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Pediatric Oncall Journal

Hepatitis A Infection: An Unusual Cause of Pleural Effusion 02/23/2015 00:00:00

Hepatitis A Infection: An Unusual Cause of Pleural Effusion

Shweta Goyal, Saurabh Kumar, Shweta Anand, Astha Tiwari.
Department of Pediatrics, Chirayu Medical College and Hospital, Bhopal, India.

Dr. Shweta Goyal (MD, Pediatrics), Assistant Professor, Department of Pediatrics, Chirayu Medical College and Hospital, Bhopal Indore Highway, Near Bairagarh, Bhopal (MP) 462030, India
Jaundice due to hepatitis A virus is an important health problem especially in developing countries. However, this self limiting illness can sometimes present with atypical features. We report a four year male child who presented to us with ascites and pleural effusion secondary to Hepatitis A. The child improved with conservative treatment.
hepatitis A, pleural effusion, ascites.
Hepatitis A is widely prevalent in developing countries, mode of transmission being feco-oral route. Its clinical presentation may vary from anicteric hepatitis to fulminant hepatic failure. It is a benign, self limiting disease but may present with atypical clinical findings. Extrahepatic manifestations are reported in 6.4-8% cases. These are arthralgia, cutaneous vasculitis, cryoglobulinemia, hemophagocytic syndrome, acalculous cholecystitis, pancreatitis, aplastic anemia, Gullain Barre syndrome, transverse myelitis, vasculitis, ascites and pleural effusion. (1,2) Among these pleural effusion and ascites are rare complications of hepatitis A, especially in childhood. These occur during early period of disease and resolve spontaneously with resolution of hepatitis. (3-5) Herein we present a case of acute hepatitis A complicated by pleural effusion and ascites.
Case Report
A four year male child was admitted to our hospital with complaints of generalized swelling all over the body, abdominal distension and difficulty in breathing for 8 days. Further, mother informed that child had been unwell over the last one month. Illness started with low grade fever lasting for 15 days which was associated with poor appetite, yellowish discoloration of eyes and urine. For these complaints patient was admitted at another hospital where investigations showed bilirubin - 3.5 mg/dl (direct- 2.2 mg/dl), ALT-560 IU/l, AST-460 IU/l, alkaline phosphatase-1045 IU/l. Urine was positive for urobilinogen. Chest X ray showed bilateral pleural effusion. Patient was referred to us for further management after five days of hospitalization. On presentation, he had pallor, generalized edema but no jaundice. Abdomen examination revealed ascites with hepatomegaly. On auscultation of chest, breath sounds were decreased on right side of chest. Laboratory studies revealed a normal hemogram. Liver function test showed a total serum bilirubin-0.44 mg/dl (direct bilirubin-0.28 mg/dl), AST-52.6 U/L, ALT-38.9 U/L, alkaline phosphatase -110 U/L. Total serum protein was 7.5 gm/dl, serum albumin was 4.5 gm/dl. Renal function test and serum electrolyte were normal. Coagulation studies were normal. Chest X ray showed bilateral pleural effusion more on right side. Serological analysis for dengue, enteric fever, leptospirosis and rickettsial infections were negative. IgM antibody for hepatitis A was positive. Other viral markers including hepatitis B, C and E were negative by Elisa. Ultrasound (USG) guided thoracocentesis was undertaken and pleural fluid analysis was suggestive of transudative effusion. Pleural fluid for tuberculosis polymerase chain reaction (TB-PCR) and culture were negative. An abdominal USG confirmed the presence of ascites. Patient received supportive treatment in the form of dietary advice, rest and silymarin. Repeat chest X ray after 8 days of admission was normal. Repeat abdominal sonography showed only streak fluid in subhepatic region. Child is on regular follow up and is doing well.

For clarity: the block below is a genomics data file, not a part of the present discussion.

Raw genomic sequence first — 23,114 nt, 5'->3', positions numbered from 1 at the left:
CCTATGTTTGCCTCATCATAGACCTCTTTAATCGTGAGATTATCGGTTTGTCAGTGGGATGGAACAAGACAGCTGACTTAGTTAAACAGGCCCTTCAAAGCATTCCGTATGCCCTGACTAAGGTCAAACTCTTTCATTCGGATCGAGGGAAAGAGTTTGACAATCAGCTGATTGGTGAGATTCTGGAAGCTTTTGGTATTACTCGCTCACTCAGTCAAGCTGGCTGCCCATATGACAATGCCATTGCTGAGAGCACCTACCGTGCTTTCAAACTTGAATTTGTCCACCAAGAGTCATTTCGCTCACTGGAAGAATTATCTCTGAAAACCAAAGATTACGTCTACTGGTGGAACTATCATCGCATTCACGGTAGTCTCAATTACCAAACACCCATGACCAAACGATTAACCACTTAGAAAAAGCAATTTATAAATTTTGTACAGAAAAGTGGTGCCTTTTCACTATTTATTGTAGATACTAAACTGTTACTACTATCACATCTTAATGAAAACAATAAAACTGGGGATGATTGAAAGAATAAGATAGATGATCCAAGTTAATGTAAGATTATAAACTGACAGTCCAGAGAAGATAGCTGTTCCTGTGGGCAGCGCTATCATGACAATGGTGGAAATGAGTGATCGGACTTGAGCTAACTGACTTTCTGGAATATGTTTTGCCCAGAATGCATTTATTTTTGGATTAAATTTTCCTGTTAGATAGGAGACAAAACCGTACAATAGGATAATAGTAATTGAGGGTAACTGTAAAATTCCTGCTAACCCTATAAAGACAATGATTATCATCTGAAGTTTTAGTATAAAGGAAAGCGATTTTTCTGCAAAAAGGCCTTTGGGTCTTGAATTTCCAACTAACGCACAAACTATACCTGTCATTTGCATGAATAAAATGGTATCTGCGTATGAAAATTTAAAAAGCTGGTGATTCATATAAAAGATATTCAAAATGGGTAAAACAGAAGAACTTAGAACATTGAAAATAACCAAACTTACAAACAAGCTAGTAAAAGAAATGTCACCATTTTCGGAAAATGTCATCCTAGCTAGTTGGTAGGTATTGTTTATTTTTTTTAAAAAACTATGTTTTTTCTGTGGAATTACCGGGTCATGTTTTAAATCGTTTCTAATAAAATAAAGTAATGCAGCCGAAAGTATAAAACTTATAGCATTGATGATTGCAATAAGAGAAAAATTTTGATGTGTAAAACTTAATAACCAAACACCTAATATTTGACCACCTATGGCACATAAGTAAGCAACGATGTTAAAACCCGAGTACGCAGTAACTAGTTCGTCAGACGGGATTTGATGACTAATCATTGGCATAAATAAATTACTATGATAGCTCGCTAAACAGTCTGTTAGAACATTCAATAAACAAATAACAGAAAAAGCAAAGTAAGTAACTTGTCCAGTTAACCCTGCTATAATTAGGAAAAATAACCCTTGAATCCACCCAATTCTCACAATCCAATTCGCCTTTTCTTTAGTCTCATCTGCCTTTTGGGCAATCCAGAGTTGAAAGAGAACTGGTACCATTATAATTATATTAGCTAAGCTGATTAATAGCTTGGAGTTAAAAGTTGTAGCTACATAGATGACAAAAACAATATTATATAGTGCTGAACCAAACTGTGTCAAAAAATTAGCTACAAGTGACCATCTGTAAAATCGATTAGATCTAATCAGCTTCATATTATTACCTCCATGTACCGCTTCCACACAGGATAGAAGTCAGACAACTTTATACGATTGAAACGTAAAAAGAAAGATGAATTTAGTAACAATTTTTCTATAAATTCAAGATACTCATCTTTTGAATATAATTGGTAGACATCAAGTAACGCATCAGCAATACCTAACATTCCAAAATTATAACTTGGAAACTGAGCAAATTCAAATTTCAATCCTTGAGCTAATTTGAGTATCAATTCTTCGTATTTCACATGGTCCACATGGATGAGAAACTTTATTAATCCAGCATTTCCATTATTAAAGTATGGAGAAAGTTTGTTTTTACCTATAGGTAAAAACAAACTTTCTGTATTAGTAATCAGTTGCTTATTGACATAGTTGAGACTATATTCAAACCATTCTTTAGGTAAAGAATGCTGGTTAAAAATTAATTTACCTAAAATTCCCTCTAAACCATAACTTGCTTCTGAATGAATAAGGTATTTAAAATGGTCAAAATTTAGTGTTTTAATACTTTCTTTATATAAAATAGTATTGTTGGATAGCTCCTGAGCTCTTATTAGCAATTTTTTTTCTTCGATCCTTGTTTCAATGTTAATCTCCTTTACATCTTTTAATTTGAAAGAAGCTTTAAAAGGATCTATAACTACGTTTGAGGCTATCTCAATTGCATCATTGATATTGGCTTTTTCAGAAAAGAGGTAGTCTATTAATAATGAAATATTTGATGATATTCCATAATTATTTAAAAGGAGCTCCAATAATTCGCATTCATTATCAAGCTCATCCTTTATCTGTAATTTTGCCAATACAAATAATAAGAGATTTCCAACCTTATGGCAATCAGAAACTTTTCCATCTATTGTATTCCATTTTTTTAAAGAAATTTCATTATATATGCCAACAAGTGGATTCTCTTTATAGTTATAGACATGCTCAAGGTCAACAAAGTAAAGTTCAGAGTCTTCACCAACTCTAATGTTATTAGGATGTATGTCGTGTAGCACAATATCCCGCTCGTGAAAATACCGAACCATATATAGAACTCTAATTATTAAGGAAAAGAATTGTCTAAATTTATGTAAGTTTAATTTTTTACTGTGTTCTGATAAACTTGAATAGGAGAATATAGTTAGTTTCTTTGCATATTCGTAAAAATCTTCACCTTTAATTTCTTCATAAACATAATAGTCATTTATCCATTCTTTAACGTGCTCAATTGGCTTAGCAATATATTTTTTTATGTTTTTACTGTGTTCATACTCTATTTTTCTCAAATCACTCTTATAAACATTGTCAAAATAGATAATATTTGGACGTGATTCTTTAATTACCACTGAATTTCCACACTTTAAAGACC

Hepatitis A is usually self limited in children and 85% patients recover completely. Mortality rate increases with age. (6) Pleural effusion as an early complication of hepatitis A has been reported previously, the first case being reported in 1971. (7) There are only few cases of hepatitis A with pleural effusion and ascites reported worldwide. (8) The exact etiopathogenesis of pleural effusion is unknown, but it may be attributed to inflammation of liver, immune complexes or secondary to ascites due to transport of fluid from diaphragmatic lymphatics or secondary to hypoalbuminemia. Ascites may occur as a result of venous and lymphatic obstruction or decrease in the osmotic pressure of plasma colloid. (6-8) A transient increase in portal venous or lymphatic pressure due to compression of hepatic sinusoids may explain the occurrence of ascites. (9,10) As liver function improves, ascites and pleural effusion resolve spontaneously as seen in our patient. (11)
Although hepatitis A infection is known to be a benign self limiting illness, sometimes it may present with unusual complications posing diagnostic dilemma. Clinicians must be aware of this entity to avoid unnecessary investigations.
Contributor Statement
All the authors were responsible for conceptual designing, acquisition of data and critical framing of the manuscript. The final version of submitted manuscript was approved by all the authors.
Compliance with Ethical Standards
Funding None
Conflict of Interest None
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Cite this article as:
Goyal S, Kumar S, Anand S, Tiwari A. Hepatitis A Infection: An Unusual Cause of Pleural Effusion. Pediatr Oncall J. 2015;12: 48-49. doi: 10.7199/ped.oncall.2015.27
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